“Legislation could make banking more expensive”: Fatca forces banks to dance to the tune of Uncle Sam

POSTED: 02/4/13 2:41 PM

St. Maarten – Did the Democratic Party faction ask for a central committee meeting about Facta or about Fatca? A media report stating that MPs Leroy de Weever and Roy Marlin want a meeting to discuss the consequences for local businesses of legislation imposed by American authorities.

The report refers to rules that are applicable to all foreign banks doing business with banks in the United States.

But the Facta the article referred to (even explaining that this is the Fair and Accurate Credit Transaction Act) has nothing to do with banking transactions. This act “allows consumers to request and obtain a free credit report once every twelve months from each of the three nationwide consumer credit reporting companies” a definition on Wikipedia explains.

The Fatca however is a different animal: this is the Foreign Account Tax Compliance Act. This newspaper reported about Fatca on July 26 of last year.

The act obliges foreign financial institutions to report American account holders with assets exceeding $50,000 to the Internal Revenue Service.

Windward Islands Bank director Jan Beaujon told this newspaper last year that this American rule could make banking in St. Maarten “more expensive for everyone,” adding that the banks have no escape routes: “We have little choice, because if we do not comply we are no longer able to do business with the United States. All our international bank transfers go through New York.”

In 2010 the United States enacted the Foreign Account Tax Compliance Act (Fatca). Foreign financial institutions like banks, pension funds, insurance companies, asset managers and private equity funds have to enter into an agreement with the IRS by June 30 of this year. These institutions will be obliged to “undertake certain identification and due diligence procedures with respect to its account holders” and to report to the IRS annually “on its account holders who are US persons or foreign entities with substantial US ownership,” this newspaper reported.

They will also be obliged to “withhold and pay over to the IRS 30 percent of any payments of US source income, as well as gross proceeds from the sale of securities that generate US source income.”

Beaujon said that banks will have to update their computer systems to enable them to comply with the American regulations.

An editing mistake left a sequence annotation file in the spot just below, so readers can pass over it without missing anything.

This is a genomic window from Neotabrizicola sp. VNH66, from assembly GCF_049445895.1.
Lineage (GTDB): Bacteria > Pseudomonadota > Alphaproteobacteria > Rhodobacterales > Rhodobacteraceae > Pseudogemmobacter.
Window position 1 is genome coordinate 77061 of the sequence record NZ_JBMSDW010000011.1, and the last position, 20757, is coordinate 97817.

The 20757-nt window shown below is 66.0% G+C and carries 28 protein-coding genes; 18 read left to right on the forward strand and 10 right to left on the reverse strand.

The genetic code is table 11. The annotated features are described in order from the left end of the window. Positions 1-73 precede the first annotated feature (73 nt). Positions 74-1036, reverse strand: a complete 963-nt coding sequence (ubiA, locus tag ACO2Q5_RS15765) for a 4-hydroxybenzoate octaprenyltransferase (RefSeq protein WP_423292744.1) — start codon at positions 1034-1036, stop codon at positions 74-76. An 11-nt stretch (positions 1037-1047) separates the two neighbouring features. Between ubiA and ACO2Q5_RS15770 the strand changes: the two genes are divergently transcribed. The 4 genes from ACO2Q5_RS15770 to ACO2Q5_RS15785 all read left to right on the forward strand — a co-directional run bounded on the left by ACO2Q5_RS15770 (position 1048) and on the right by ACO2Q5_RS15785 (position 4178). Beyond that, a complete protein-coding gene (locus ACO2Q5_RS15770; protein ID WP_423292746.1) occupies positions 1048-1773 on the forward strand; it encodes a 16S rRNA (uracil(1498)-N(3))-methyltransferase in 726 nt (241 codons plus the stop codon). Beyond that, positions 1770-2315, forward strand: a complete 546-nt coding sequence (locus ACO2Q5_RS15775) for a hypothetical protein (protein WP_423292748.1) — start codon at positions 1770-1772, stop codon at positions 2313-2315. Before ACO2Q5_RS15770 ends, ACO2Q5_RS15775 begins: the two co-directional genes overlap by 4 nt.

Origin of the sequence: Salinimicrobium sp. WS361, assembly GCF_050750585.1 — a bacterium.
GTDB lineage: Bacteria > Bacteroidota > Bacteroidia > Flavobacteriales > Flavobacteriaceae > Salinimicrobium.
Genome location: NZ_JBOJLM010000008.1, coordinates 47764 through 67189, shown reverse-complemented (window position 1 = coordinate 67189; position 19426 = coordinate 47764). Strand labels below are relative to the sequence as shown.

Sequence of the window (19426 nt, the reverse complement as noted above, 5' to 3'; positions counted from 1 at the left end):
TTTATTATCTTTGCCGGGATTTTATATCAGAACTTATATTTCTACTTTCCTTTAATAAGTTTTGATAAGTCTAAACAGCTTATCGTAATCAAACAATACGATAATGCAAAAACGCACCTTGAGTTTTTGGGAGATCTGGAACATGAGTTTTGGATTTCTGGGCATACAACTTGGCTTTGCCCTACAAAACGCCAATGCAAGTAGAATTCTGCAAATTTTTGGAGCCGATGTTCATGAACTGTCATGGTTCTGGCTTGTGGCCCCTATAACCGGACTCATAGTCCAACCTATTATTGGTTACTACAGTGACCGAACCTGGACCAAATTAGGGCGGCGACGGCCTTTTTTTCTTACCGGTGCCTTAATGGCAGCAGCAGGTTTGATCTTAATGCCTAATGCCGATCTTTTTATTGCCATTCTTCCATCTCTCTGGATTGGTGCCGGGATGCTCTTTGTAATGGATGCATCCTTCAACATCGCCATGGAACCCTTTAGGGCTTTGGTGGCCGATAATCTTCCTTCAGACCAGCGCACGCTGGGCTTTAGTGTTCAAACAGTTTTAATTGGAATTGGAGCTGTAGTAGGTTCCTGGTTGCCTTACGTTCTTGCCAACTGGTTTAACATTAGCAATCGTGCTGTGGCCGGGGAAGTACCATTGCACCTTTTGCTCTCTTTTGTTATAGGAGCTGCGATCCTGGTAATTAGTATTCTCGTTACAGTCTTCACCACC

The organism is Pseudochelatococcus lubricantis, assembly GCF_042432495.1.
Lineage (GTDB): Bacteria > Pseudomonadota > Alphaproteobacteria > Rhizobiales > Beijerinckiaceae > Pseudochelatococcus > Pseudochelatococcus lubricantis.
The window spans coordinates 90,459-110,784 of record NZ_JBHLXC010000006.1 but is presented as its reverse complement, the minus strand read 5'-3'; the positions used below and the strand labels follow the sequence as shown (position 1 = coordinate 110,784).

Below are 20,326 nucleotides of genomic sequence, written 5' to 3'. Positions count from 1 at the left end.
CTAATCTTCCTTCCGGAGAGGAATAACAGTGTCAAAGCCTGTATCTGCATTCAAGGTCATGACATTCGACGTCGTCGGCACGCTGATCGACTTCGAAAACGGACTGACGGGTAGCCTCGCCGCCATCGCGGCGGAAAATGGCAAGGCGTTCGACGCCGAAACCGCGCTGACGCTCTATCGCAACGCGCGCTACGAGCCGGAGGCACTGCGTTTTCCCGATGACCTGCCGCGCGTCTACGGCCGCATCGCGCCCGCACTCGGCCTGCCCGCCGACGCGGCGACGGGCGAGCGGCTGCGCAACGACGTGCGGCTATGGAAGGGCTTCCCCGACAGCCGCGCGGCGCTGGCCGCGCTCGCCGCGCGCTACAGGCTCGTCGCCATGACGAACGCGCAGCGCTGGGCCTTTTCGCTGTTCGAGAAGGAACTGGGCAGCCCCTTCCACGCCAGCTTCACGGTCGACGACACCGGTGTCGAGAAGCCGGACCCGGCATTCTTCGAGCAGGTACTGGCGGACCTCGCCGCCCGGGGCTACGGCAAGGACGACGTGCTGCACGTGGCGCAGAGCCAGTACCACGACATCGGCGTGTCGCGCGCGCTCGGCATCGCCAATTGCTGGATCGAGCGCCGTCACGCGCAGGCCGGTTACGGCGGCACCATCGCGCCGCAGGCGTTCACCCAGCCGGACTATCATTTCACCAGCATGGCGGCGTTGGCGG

“I do not know exactly what it will cost, but it will probably be several hundred thousand dollars. Even if you have only ten American clients, you still have to make that investment,” he said.

The Fatca-requirements add another layer to the requirements imposed on financial institutions in the battle against tax evasion, money laundering and terrorism financing.

Beaujon still saw a ray of light last year but that has in the meantime been extinguished: had Obama lost the elections, he thought it likely that the Republicans would have killed the legislation.

Beaujon did ask himself already last year the question whether it is normal for the United States to impose its rules on the rest of the world, but in the meantime the Windward Islands Bank is doing everything to be ready for executing the new rules.

Will this lead to the departure of many American account holders? “I think Americans have been expecting this, and we have little choice. The same rules also apply in Europe,” Beaujon said.

Minister Tuitt had a more somber view on this development last year: “St. Maarten will bear the brunt of the American legislation. This is going to cost money and a lot of banks don’t want to do business with Americans anymore.”

The minister said that he was examining several options to soften the blow and maybe this will become a topic of discussion in the Central Committee meeting. One option, according to the minister, is to piggyback on the arrangement several European countries made with the IRS.

Under this agreement they are not bound to withhold 30 percent from payments of US source income, and the exchange of information about tax payers will become reciprocal. Another option is to go with Caricom; it was already last year in the process of negotiating a similar arrangement for its members with the IRS.

Tuitt said that the cost to the banks have to make to comply with Fatca will outweigh revenue for the IRS.

“Several other countries are now turning away American customers because their accounts are not worth the hassle. But St. Maarten is entirely depending on the American economy.”

Another negative effect Tuitt foresees is in the reaction from financial institutions.

“Capital flight may be on the way. These rules might force financial institutions to move to non-complying countries. We will examine all options to arrive at the best solution for businesses in St. Maarten.”






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Comments (1)


  1. JemmaDH says:

    The problem is not just American account holders. It’s our spouses who are not American and our children who are also not American being reported to what for them is a foreign country if our name appears anywhere on their accounts. This includes disabled foreign children whose accounts a person might need to have their name on for purposes of helping them to pay bills among other innocent accounts of FOREIGN persons. Therefore, I will not comply with FATCA as a Canadian citizen. If my bank asks my place of birth with the intent to treat me differently than other account holders then I will sue as they will then be in non compliance with the Canadian Charter of Rights and Freedoms and I will not be alone. Furthermore Scotiabank you can expect not only to lose my account but, you will lose my spouses account, my grown child, my sister in law, two nieces and every single Canadian person in my family who will then go to a local credit union who does no business with the U.S.